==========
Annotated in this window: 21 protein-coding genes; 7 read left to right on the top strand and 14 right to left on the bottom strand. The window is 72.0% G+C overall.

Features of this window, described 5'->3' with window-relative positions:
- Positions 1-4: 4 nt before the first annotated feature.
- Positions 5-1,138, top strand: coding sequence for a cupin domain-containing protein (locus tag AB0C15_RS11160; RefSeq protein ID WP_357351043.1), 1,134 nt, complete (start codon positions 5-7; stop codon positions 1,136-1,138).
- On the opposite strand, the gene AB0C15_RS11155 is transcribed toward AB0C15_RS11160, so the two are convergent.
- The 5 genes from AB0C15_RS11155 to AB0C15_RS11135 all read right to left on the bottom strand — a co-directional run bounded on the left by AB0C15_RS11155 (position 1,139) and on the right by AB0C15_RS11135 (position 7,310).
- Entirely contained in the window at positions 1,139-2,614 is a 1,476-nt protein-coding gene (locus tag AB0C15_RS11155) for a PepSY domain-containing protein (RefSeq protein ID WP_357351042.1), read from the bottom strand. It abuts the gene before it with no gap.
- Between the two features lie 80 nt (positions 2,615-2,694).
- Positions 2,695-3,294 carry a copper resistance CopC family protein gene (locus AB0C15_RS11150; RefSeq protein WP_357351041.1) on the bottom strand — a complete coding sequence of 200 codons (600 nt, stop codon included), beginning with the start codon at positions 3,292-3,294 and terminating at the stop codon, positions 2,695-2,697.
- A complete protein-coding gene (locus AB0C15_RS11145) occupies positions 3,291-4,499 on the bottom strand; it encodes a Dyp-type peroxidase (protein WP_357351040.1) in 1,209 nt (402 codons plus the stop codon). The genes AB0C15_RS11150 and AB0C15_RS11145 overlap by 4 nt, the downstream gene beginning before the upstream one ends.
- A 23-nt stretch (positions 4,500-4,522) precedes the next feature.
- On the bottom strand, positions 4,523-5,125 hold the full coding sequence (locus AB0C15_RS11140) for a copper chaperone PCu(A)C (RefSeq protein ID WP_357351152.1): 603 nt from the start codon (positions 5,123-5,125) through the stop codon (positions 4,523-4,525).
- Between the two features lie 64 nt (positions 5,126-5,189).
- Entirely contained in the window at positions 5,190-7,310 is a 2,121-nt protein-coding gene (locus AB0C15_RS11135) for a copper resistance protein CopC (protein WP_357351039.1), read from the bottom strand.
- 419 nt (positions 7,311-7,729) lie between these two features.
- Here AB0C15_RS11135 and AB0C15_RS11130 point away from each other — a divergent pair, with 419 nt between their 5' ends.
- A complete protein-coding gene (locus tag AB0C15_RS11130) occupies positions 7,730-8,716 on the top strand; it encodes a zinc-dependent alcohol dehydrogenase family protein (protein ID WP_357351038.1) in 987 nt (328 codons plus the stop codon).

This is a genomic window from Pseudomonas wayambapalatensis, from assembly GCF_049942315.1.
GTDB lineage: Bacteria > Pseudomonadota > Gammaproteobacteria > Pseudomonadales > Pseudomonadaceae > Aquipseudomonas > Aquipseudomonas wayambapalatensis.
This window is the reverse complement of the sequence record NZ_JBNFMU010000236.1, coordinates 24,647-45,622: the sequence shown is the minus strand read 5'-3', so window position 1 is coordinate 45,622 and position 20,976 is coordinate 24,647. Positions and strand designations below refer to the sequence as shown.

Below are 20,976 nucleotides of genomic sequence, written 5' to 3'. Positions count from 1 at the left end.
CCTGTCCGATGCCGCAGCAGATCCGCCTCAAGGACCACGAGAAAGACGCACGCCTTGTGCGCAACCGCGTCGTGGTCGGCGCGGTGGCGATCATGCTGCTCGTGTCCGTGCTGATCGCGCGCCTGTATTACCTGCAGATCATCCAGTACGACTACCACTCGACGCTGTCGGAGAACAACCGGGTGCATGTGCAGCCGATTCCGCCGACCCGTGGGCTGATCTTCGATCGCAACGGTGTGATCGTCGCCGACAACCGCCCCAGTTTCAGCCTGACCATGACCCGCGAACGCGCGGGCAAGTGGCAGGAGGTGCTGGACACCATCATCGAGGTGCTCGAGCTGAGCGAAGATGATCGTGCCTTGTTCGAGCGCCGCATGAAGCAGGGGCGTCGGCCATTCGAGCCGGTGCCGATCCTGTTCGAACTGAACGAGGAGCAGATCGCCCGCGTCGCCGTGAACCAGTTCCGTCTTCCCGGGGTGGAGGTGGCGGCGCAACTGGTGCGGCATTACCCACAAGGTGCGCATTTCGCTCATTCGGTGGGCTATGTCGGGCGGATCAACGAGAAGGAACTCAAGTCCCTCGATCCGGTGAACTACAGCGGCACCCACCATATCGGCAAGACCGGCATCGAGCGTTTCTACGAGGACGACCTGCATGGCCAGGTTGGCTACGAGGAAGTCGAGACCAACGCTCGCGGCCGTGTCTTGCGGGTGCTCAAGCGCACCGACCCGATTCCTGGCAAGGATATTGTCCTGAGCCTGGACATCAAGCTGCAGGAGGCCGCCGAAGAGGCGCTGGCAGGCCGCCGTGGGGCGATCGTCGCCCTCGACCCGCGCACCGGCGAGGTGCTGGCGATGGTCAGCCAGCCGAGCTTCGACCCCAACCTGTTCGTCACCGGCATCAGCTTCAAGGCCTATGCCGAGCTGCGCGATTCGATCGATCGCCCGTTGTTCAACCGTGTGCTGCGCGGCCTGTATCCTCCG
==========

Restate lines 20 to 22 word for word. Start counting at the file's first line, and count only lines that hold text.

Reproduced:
This window is the reverse complement of the sequence record NZ_JBNFMU010000236.1, coordinates 24,647-45,622: the sequence shown is the minus strand read 5'-3', so window position 1 is coordinate 45,622 and position 20,976 is coordinate 24,647. Positions and strand designations below refer to the sequence as shown.

Below are 20,976 nucleotides of genomic sequence, written 5' to 3'. Positions count from 1 at the left end.
CCTGTCCGATGCCGCAGCAGATCCGCCTCAAGGACCACGAGAAAGACGCACGCCTTGTGCGCAACCGCGTCGTGGTCGGCGCGGTGGCGATCATGCTGCTCGTGTCCGTGCTGATCGCGCGCCTGTATTACCTGCAGATCATCCAGTACGACTACCACTCGACGCTGTCGGAGAACAACCGGGTGCATGTGCAGCCGATTCCGCCGACCCGTGGGCTGATCTTCGATCGCAACGGTGTGATCGTCGCCGACAACCGCCCCAGTTTCAGCCTGACCATGACCCGCGAACGCGCGGGCAAGTGGCAGGAGGTGCTGGACACCATCATCGAGGTGCTCGAGCTGAGCGAAGATGATCGTGCCTTGTTCGAGCGCCGCATGAAGCAGGGGCGTCGGCCATTCGAGCCGGTGCCGATCCTGTTCGAACTGAACGAGGAGCAGATCGCCCGCGTCGCCGTGAACCAGTTCCGTCTTCCCGGGGTGGAGGTGGCGGCGCAACTGGTGCGGCATTACCCACAAGGTGCGCATTTCGCTCATTCGGTGGGCTATGTCGGGCGGATCAACGAGAAGGAACTCAAGTCCCTCGATCCGGTGAACTACAGCGGCACCCACCATATCGGCAAGACCGGCATCGAGCGTTTCTACGAGGACGACCTGCATGGCCAGGTTGGCTACGAGGAAGTCGAGACCAACGCTCGCGGCCGTGTCTTGCGGGTGCTCAAGCGCACCGACCCGATTCCTGGCAAGGATATTGTCCTGAGCCTGGACATCAAGCTGCAGGAGGCCGCCGAAGAGGCGCTGGCAGGCCGCCGTGGGGCGATCGTCGCCCTCGACCCGCGCACCGGCGAGGTGCTGGCGATGGTCAGCCAGCCGAGCTTCGACCCCAACCTGTTCGTCACCGGCATCAGCTTCAAGGCCTATGCCGAGCTGCGCGATTCGATCGATCGCCCGTTGTTCAACCGTGTGCTGCGCGGCCTGTATCCTCCG